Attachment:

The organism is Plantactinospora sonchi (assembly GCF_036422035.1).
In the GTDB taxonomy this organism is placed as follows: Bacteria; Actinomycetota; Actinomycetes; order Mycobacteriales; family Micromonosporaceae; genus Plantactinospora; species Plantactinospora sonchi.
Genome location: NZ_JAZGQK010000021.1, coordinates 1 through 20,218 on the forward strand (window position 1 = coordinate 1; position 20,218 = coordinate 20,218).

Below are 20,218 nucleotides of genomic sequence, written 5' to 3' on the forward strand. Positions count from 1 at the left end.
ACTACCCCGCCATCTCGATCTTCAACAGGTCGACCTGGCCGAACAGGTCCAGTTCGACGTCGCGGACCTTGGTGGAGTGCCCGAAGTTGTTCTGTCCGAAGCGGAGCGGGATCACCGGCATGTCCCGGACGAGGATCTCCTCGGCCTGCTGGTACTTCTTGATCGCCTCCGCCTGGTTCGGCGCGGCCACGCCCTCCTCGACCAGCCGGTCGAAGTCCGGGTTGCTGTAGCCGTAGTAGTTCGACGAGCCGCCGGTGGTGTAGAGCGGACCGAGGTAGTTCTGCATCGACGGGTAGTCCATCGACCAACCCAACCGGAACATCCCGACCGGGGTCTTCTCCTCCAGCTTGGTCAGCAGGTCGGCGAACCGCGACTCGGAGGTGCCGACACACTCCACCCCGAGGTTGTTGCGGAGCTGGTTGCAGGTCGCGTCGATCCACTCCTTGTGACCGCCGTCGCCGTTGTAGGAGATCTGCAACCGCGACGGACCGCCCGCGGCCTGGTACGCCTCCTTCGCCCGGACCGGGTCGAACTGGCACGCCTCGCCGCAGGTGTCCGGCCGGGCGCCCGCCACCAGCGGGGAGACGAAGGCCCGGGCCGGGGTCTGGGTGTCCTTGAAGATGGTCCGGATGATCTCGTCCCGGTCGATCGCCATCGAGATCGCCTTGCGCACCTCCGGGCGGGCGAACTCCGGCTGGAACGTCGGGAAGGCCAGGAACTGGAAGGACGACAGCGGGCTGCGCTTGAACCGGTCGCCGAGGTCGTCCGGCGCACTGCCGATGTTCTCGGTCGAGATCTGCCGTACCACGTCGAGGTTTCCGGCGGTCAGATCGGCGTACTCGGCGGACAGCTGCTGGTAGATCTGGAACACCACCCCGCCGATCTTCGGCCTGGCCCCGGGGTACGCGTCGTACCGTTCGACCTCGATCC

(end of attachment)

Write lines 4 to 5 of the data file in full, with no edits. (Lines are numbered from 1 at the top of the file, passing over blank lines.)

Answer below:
Below are 20,218 nucleotides of genomic sequence, written 5' to 3' on the forward strand. Positions count from 1 at the left end.
ACTACCCCGCCATCTCGATCTTCAACAGGTCGACCTGGCCGAACAGGTCCAGTTCGACGTCGCGGACCTTGGTGGAGTGCCCGAAGTTGTTCTGTCCGAAGCGGAGCGGGATCACCGGCATGTCCCGGACGAGGATCTCCTCGGCCTGCTGGTACTTCTTGATCGCCTCCGCCTGGTTCGGCGCGGCCACGCCCTCCTCGACCAGCCGGTCGAAGTCCGGGTTGCTGTAGCCGTAGTAGTTCGACGAGCCGCCGGTGGTGTAGAGCGGACCGAGGTAGTTCTGCATCGACGGGTAGTCCATCGACCAACCCAACCGGAACATCCCGACCGGGGTCTTCTCCTCCAGCTTGGTCAGCAGGTCGGCGAACCGCGACTCGGAGGTGCCGACACACTCCACCCCGAGGTTGTTGCGGAGCTGGTTGCAGGTCGCGTCGATCCACTCCTTGTGACCGCCGTCGCCGTTGTAGGAGATCTGCAACCGCGACGGACCGCCCGCGGCCTGGTACGCCTCCTTCGCCCGGACCGGGTCGAACTGGCACGCCTCGCCGCAGGTGTCCGGCCGGGCGCCCGCCACCAGCGGGGAGACGAAGGCCCGGGCCGGGGTCTGGGTGTCCTTGAAGATGGTCCGGATGATCTCGTCCCGGTCGATCGCCATCGAGATCGCCTTGCGCACCTCCGGGCGGGCGAACTCCGGCTGGAACGTCGGGAAGGCCAGGAACTGGAAGGACGACAGCGGGCTGCGCTTGAACCGGTCGCCGAGGTCGTCCGGCGCACTGCCGATGTTCTCGGTCGAGATCTGCCGTACCACGTCGAGGTTTCCGGCGGTCAGATCGGCGTACTCGGCGGACAGCTGCTGGTAGATCTGGAACACCACCCCGCCGATCTTCGGCCTGGCCCCGGGGTACGCGTCGTACCGTTCGACCTCGATCC